Physical transport of sulfides and their decomposition upon fluid saturation shifts the focus from chemical modeling of element distribution between sulfide, silicate melt, and fluid (e.g., Chen et al., 2020; Rottier et al., 2020; Chelle-Michou and Rottier, 2021) to the question of surface interaction between sulfide particles (solid or molten) and major minerals that are removed during fractional crystallization (Yao and Mungall, 2020). Net S and chalcophile metal depletion would occur by sulfides preferentially attached to major minerals. If sulfides form isolated globules in silicate melt, as available evidence suggests (Wang et al., 2020), the bulk magma may experience net sulfide enrichment so that Cu becomes transiently concentrated like an incompatible element (Cline and Bodnar, 1991) for subsequent transfer to the fluid phase. Such ore metal enrichment can result simply from the entrainment of sulfides with the fractionating silicate melt and does not require prior physical accumulation of sulfides. If re-mobilization of lower-crustal sulfide accumulations indeed adds to further enrichment (Core et al., 2006), as suggested by other researchers (e.g., Chiaradia, 2014; Du and Audétat, 2020), then physical mobilization by rapid magma extraction seems more likely than chemical mobilization, which would require a fundamental magma-chemical change from sulfide precipitation to sulfide re-dissolution. Added buoyancy by sulfide attachment to bubbles and the presence of molten sulfide may enhance enrichment in upper-crustal reservoirs (Mungall et al., 2015), but these conditions are not essential for avoiding metal loss.

The fraction of Cu that can be physically transported to the upper crust depends on sulfide quantity. For 0.2–0.5 wt% FeS and assumed distribution coefficients of Cu or Ag between monosulfide solid solution and silicate melt (400 or 60, respectively; Li and Audétat, 2012), the sulfide phase can carry 45–66% of the initially available Cu to the upper crust (but <20% of initial Ag; see the Supplemental Material). This amount is comparable to the deficit of Cu in volcanic rocks above thick continental crust compared to arc rocks above thin crust (~70%; Chiaradia, 2014) and the Cu/Ag deficit in the bulk continental crust compared to primitive arc basalts (~50%; Chen et al., 2020). Selective depletion of the most chalcophile precious metals (Au, Pd, and Pt) by removal of a small amount of sulfide may explain the giant Cu-only deposits of Chile (Park et al., 2021). However, the low concentration of Pd and Pt in ore deposits is not a conclusive argument against sulfide entrainment and subsequent transfer to magmatic fluid: all these elements are highly soluble at magmatic temperatures (e.g., Sullivan et al., 2022) and their abundance in ore deposits therefore depends on selective precipitation efficiency. Future modeling may combine our approach with partitioning of elements between fluid, sulfide phases, and silicate melt, including dissolved S. Our first-order estimate suggests the possibility that some of the global deficit of chalcophile metals could be due to dispersion via magmatic fluids to the hydrosphere and recycling by sediment subduction (cf. Soyol-Erdene and Huh, 2012) rather than cumulate loss to the mantle alone.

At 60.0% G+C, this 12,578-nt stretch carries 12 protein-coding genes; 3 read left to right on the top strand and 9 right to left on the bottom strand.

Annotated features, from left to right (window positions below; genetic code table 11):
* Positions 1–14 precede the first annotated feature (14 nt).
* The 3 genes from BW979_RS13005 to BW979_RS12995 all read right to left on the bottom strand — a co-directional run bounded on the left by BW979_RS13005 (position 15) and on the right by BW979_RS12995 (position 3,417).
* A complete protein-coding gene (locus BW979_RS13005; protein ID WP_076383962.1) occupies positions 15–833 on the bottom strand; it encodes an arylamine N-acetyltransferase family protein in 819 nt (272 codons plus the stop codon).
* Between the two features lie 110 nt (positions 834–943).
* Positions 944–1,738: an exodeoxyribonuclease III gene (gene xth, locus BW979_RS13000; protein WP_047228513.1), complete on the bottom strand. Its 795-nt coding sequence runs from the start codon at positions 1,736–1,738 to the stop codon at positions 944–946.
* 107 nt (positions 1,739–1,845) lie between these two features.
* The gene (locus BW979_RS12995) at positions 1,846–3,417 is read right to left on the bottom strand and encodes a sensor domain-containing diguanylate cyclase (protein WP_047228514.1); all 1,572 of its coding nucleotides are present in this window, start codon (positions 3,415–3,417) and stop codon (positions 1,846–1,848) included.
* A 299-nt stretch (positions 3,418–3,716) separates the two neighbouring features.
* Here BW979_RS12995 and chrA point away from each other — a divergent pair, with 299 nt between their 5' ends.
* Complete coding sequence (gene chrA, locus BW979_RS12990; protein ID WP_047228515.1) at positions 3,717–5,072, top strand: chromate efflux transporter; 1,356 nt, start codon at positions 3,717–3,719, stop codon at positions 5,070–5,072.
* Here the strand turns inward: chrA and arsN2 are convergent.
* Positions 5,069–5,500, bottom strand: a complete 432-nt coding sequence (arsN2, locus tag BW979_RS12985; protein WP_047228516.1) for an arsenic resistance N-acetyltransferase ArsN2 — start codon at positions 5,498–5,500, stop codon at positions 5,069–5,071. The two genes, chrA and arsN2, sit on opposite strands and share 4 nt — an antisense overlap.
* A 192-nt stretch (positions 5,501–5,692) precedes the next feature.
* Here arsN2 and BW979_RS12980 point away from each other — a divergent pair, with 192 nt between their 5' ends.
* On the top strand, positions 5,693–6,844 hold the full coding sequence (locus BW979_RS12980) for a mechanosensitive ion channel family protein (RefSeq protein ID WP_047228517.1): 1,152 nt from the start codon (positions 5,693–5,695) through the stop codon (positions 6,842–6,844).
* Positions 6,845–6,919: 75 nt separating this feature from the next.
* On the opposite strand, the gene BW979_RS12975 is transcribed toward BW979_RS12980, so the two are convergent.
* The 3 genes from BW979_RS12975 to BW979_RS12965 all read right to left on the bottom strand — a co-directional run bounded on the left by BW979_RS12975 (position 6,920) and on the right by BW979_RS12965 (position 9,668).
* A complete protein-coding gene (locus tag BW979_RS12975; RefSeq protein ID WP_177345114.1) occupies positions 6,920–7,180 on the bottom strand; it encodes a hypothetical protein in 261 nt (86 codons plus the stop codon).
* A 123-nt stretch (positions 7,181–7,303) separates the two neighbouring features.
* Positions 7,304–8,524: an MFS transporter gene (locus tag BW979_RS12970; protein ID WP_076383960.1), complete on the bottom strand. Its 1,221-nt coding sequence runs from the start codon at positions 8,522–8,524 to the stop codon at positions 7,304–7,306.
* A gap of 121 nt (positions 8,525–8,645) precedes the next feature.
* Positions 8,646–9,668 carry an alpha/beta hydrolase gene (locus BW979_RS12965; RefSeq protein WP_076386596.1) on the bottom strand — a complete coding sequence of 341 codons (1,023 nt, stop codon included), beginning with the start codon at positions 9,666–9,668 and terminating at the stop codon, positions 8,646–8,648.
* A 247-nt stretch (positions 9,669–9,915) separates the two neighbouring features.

We thank Giada Iacono-Marziano, James Mungall, and Richard Sillitoe for critical reviews that helped clarifying our arguments and we appreciate Marc Norman's thoughtful editorial handling of this paper. Continued support by ETH Zürich and earlier funding by the Swiss National Science Foundation (Project 200020-166151) is acknowledged.

1Supplemental Material. Stokes calculations with assumed model compositions; thermodynamic modeling method with data sources and sensitivity tests; comments on component diffusion in silicate melts; a mass balance estimate for Cu, Ag transfer by entrained sulfide melt; and supplemental references on methods and material properties. Please visit https://doi.org/10.1130/GEOL.S.20044310 to access the supplemental material, and contact editing@geosociety.org with any questions.